US:   Well, there’s far too many activists to list them all..! Let’s stick to the biggest/brightest: Carl Icahn, Harbinger Capital (Philip Falconeperhaps on his last legs?!), Third Point (Dan Loeb), Eddie Lampert (ESL – focus on his other/successful investments, not Sears Holdings (SHLD:US)), Bill Ackman (Pershing Square), Relational Investors (Ralph Whitworth), Bulldog Investors (Phillip Goldstein), Trian Fund (Nelson Peltz), Jana Partners, Elliott Management, ValueAct Capital, and Steel Partners (SPLP:US) (Warren Lichtenstein).

[C’mon, you knew it was inevitable I’d mention Herbalife (HLF:US) at least once..?! Actually, HLF’s most definitely not a normal activist situation, but it’s another reminder of the recent resurgence of activists (& the accompanying media interest). It’s early days yet, but that makes me a little nervous – with hindsight, the sheer dominance of activists in 2007 was a classic signal of a market top. Which  puzzled me for some time after… Surely activists are a harbinger of a market bottom, when assets/businesses are trading (on average) at substantially larger discounts? In reality, that’s not the case:

Most (larger) activist effort implies: a) A gearing-up of a company’s balance sheet (to fund a share buyback/tender, special dividends, and/or an accelerated growth/acquisition strategy), or b) a sale of key assets/divisions, or the entire company. These strategies, above all else, are dependent on the market’s risk appetite for funding/junk bonds – so, perversely, the greatest interest & success in activist investing inevitably arrives at the top of the market…]

Now, I’m not suggesting you throw all your efforts & portfolio into coat-tailing activists! Their risk profile & perspective may be v different from yours – by definition, they often take on poorly performing companies & equally poor management, which certainly isn’t for the faint-hearted... And you only get to see their stock entries/exits after the event (sometimes on a delayed basis), while you’ve probably no idea what other hedges, shorts or other offsets they may have within their portfolios.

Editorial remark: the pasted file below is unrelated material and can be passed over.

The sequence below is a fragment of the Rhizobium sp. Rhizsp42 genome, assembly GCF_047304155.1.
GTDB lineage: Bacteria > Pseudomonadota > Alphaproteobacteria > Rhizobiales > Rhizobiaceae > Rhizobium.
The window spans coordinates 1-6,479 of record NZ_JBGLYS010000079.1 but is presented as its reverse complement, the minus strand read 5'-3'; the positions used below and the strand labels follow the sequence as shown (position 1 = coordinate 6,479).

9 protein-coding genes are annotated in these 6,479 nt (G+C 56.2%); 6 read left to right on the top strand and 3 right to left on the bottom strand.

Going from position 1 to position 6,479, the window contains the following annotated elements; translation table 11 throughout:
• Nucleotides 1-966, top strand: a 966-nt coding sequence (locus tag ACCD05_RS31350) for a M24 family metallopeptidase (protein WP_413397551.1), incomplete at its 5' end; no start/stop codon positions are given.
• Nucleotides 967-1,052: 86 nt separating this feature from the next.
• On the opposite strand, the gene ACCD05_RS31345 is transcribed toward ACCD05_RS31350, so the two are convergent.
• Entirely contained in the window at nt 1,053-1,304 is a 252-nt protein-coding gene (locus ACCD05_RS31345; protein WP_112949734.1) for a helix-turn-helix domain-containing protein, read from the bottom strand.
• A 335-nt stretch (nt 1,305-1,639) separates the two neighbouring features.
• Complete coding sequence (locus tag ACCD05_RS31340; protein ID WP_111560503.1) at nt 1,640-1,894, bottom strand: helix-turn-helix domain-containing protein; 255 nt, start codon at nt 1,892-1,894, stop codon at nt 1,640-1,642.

I think it’s better to stick with activists as a catalyst. Use them wisely (and profitably) to cherry pick and/or endorse your conviction stock picks. That’s not to say you can’t let them do some heavy lifting in your portfolio. Here’s a selection of US/UK/European activist (& arbitrage) funds in which you can easily invest. If you prefer to consider individual stocks that are (possible) activist targets, here’s a selection of stocks which I monitor, or have a shareholding. [If you’re interested, be sure to peruse all subsequent commentary & news! For example, Joe Lewis has swooped in on Timeweave (TMW:LN) since, albeit at a piss-poor price].

v) A Major Sale is another catalyst to highlight. In fact, a major purchase may (in theory) be a catalyst too – but in reality, acquisitions almost always fall short of management’s rosy promises. And, of course, companies sell divisions/businesses regularly – most of the time, there’s no catalyst implied. But occasionally, a major sale offers a true catalyst in terms of value (realization). So, how exactly do we separate the exceptional from the pedestrian? Broadly, my rule of thumb is:

A sale amounting to at least 50% of the current market cap, and/or causing a P&L increase of at least 50% (or a flip into profitability!), may offer a significant catalyst.

This type of sale doesn’t necessarily increase intrinsic value. But:

– It can transform the balance sheet. Elimination or reduction of debt (to non-risky levels) is often the only way to reverse a leverage-induced share price spiral.

– If a company’s assets are intangible/have an underlying permanent value, but current profitability’s weak, the market’s often a poor judge of value. Think of luxury brands, natural resources, forestry, media, technology/patents, etc., or even a company ploughing profits back into its growth strategy. A sale may be the only way to highlight/capture this underlying intrinsic value.

– Even if value’s supported by hard assets, the market can sometimes ignore it for a v long time. That’s much harder to do when assets are converted to cold hard cash… And follow-up actions (like special/increased dividends, buybacks & tender offers) can reinforce/increase this inherent value.